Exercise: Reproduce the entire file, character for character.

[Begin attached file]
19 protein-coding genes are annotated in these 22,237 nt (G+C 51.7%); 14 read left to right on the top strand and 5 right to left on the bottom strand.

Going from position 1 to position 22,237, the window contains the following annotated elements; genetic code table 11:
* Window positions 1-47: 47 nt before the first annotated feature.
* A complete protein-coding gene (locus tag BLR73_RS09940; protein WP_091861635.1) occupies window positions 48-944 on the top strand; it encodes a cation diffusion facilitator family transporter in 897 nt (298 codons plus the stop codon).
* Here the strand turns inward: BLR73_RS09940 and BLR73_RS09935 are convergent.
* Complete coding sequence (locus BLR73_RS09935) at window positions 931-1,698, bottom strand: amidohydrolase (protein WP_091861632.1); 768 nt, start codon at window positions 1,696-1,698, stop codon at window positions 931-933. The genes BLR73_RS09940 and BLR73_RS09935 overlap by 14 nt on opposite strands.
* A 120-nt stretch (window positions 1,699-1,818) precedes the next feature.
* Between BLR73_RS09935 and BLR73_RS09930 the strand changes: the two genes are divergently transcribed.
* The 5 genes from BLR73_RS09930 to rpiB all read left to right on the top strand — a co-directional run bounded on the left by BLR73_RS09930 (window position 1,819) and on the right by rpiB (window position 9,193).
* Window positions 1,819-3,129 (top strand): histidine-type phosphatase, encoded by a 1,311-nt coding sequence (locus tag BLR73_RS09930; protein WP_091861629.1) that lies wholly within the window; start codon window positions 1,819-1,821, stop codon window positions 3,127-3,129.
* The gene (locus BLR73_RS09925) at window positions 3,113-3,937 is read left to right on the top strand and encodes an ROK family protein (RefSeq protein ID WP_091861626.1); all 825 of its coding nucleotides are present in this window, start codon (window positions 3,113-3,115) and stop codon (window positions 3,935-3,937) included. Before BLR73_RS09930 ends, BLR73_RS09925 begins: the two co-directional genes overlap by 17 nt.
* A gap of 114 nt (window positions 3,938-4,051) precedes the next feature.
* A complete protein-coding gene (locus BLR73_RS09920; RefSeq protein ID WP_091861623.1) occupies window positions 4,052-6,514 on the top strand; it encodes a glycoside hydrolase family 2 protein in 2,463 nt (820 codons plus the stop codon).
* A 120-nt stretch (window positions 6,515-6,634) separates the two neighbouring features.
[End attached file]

19 protein-coding genes are annotated in these 22,237 nt (G+C 51.7%); 14 read left to right on the top strand and 5 right to left on the bottom strand.

Going from position 1 to position 22,237, the window contains the following annotated elements; genetic code table 11:
* Window positions 1-47: 47 nt before the first annotated feature.
* A complete protein-coding gene (locus tag BLR73_RS09940; protein WP_091861635.1) occupies window positions 48-944 on the top strand; it encodes a cation diffusion facilitator family transporter in 897 nt (298 codons plus the stop codon).
* Here the strand turns inward: BLR73_RS09940 and BLR73_RS09935 are convergent.
* Complete coding sequence (locus BLR73_RS09935) at window positions 931-1,698, bottom strand: amidohydrolase (protein WP_091861632.1); 768 nt, start codon at window positions 1,696-1,698, stop codon at window positions 931-933. The genes BLR73_RS09940 and BLR73_RS09935 overlap by 14 nt on opposite strands.
* A 120-nt stretch (window positions 1,699-1,818) precedes the next feature.
* Between BLR73_RS09935 and BLR73_RS09930 the strand changes: the two genes are divergently transcribed.
* The 5 genes from BLR73_RS09930 to rpiB all read left to right on the top strand — a co-directional run bounded on the left by BLR73_RS09930 (window position 1,819) and on the right by rpiB (window position 9,193).
* Window positions 1,819-3,129 (top strand): histidine-type phosphatase, encoded by a 1,311-nt coding sequence (locus tag BLR73_RS09930; protein WP_091861629.1) that lies wholly within the window; start codon window positions 1,819-1,821, stop codon window positions 3,127-3,129.
* The gene (locus BLR73_RS09925) at window positions 3,113-3,937 is read left to right on the top strand and encodes an ROK family protein (RefSeq protein ID WP_091861626.1); all 825 of its coding nucleotides are present in this window, start codon (window positions 3,113-3,115) and stop codon (window positions 3,935-3,937) included. Before BLR73_RS09930 ends, BLR73_RS09925 begins: the two co-directional genes overlap by 17 nt.
* A gap of 114 nt (window positions 3,938-4,051) precedes the next feature.
* A complete protein-coding gene (locus BLR73_RS09920; RefSeq protein ID WP_091861623.1) occupies window positions 4,052-6,514 on the top strand; it encodes a glycoside hydrolase family 2 protein in 2,463 nt (820 codons plus the stop codon).
* A 120-nt stretch (window positions 6,515-6,634) separates the two neighbouring features.